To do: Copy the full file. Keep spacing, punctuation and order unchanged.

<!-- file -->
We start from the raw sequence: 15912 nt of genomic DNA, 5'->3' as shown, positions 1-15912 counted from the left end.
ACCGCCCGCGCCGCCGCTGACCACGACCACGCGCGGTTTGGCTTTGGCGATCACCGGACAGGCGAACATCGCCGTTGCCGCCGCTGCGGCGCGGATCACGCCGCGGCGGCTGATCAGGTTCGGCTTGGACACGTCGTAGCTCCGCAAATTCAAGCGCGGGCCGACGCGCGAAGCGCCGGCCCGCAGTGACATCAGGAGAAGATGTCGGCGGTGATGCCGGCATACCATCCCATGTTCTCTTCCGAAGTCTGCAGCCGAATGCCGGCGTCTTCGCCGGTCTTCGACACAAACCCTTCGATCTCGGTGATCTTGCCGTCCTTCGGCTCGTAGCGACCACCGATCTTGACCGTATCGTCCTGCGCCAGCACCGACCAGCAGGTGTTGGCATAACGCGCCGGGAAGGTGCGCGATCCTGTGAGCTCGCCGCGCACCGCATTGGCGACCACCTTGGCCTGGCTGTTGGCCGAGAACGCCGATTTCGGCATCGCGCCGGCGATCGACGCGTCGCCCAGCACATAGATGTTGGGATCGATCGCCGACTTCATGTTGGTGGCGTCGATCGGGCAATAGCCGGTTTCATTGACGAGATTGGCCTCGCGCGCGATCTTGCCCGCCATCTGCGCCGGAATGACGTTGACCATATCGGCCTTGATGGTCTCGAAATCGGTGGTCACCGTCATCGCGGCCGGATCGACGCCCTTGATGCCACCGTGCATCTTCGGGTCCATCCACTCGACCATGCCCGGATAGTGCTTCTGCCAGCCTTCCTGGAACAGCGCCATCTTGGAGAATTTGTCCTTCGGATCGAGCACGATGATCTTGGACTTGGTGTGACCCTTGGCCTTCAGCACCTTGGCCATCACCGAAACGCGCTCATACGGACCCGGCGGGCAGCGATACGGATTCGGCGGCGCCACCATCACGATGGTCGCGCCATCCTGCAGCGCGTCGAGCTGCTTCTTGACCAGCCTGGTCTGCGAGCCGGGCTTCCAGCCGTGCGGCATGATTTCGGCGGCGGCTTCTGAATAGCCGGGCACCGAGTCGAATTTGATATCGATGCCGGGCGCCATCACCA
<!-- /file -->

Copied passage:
We start from the raw sequence: 15912 nt of genomic DNA, 5'->3' as shown, positions 1-15912 counted from the left end.
ACCGCCCGCGCCGCCGCTGACCACGACCACGCGCGGTTTGGCTTTGGCGATCACCGGACAGGCGAACATCGCCGTTGCCGCCGCTGCGGCGCGGATCACGCCGCGGCGGCTGATCAGGTTCGGCTTGGACACGTCGTAGCTCCGCAAATTCAAGCGCGGGCCGACGCGCGAAGCGCCGGCCCGCAGTGACATCAGGAGAAGATGTCGGCGGTGATGCCGGCATACCATCCCATGTTCTCTTCCGAAGTCTGCAGCCGAATGCCGGCGTCTTCGCCGGTCTTCGACACAAACCCTTCGATCTCGGTGATCTTGCCGTCCTTCGGCTCGTAGCGACCACCGATCTTGACCGTATCGTCCTGCGCCAGCACCGACCAGCAGGTGTTGGCATAACGCGCCGGGAAGGTGCGCGATCCTGTGAGCTCGCCGCGCACCGCATTGGCGACCACCTTGGCCTGGCTGTTGGCCGAGAACGCCGATTTCGGCATCGCGCCGGCGATCGACGCGTCGCCCAGCACATAGATGTTGGGATCGATCGCCGACTTCATGTTGGTGGCGTCGATCGGGCAATAGCCGGTTTCATTGACGAGATTGGCCTCGCGCGCGATCTTGCCCGCCATCTGCGCCGGAATGACGTTGACCATATCGGCCTTGATGGTCTCGAAATCGGTGGTCACCGTCATCGCGGCCGGATCGACGCCCTTGATGCCACCGTGCATCTTCGGGTCCATCCACTCGACCATGCCCGGATAGTGCTTCTGCCAGCCTTCCTGGAACAGCGCCATCTTGGAGAATTTGTCCTTCGGATCGAGCACGATGATCTTGGACTTGGTGTGACCCTTGGCCTTCAGCACCTTGGCCATCACCGAAACGCGCTCATACGGACCCGGCGGGCAGCGATACGGATTCGGCGGCGCCACCATCACGATGGTCGCGCCATCCTGCAGCGCGTCGAGCTGCTTCTTGACCAGCCTGGTCTGCGAGCCGGGCTTCCAGCCGTGCGGCATGATTTCGGCGGCGGCTTCTGAATAGCCGGGCACCGAGTCGAATTTGATATCGATGCCGGGCGCCATCACCA